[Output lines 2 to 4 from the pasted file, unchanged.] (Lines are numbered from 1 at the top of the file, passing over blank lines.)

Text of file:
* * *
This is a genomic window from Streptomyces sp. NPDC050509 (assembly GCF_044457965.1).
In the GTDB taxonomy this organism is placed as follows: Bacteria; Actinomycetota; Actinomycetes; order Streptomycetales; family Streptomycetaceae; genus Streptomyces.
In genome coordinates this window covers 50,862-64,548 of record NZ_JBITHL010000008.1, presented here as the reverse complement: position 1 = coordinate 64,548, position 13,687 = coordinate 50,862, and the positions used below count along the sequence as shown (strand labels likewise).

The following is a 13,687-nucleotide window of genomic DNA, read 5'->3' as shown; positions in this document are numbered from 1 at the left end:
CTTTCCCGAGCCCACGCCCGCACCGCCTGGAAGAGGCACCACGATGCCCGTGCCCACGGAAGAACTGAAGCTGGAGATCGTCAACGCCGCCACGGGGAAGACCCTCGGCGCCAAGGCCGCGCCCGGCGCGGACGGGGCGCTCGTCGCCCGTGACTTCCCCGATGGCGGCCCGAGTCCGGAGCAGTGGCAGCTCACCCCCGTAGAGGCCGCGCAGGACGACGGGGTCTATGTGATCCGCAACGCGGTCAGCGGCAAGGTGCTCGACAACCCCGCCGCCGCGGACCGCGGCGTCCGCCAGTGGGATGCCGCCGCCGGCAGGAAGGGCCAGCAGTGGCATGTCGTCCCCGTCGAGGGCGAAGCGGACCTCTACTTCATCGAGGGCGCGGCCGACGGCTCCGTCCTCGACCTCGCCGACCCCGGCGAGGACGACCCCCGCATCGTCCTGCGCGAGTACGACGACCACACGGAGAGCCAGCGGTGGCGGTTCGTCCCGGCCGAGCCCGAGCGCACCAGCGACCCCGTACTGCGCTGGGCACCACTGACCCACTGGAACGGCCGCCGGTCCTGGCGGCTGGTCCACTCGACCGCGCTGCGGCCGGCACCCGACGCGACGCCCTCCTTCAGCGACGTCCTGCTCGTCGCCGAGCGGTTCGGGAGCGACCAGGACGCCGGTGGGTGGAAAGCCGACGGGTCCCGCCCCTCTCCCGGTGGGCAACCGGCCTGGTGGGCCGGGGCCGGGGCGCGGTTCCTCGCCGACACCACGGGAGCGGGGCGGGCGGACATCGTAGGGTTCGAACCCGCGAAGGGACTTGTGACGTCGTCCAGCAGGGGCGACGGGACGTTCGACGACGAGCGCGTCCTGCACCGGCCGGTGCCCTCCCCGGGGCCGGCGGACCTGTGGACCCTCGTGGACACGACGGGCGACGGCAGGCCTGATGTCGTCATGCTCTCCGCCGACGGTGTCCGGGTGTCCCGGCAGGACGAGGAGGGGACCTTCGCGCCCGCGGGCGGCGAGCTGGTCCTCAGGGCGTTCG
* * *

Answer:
In the GTDB taxonomy this organism is placed as follows: Bacteria; Actinomycetota; Actinomycetes; order Streptomycetales; family Streptomycetaceae; genus Streptomyces.
In genome coordinates this window covers 50,862-64,548 of record NZ_JBITHL010000008.1, presented here as the reverse complement: position 1 = coordinate 64,548, position 13,687 = coordinate 50,862, and the positions used below count along the sequence as shown (strand labels likewise).

The following is a 13,687-nucleotide window of genomic DNA, read 5'->3' as shown; positions in this document are numbered from 1 at the left end: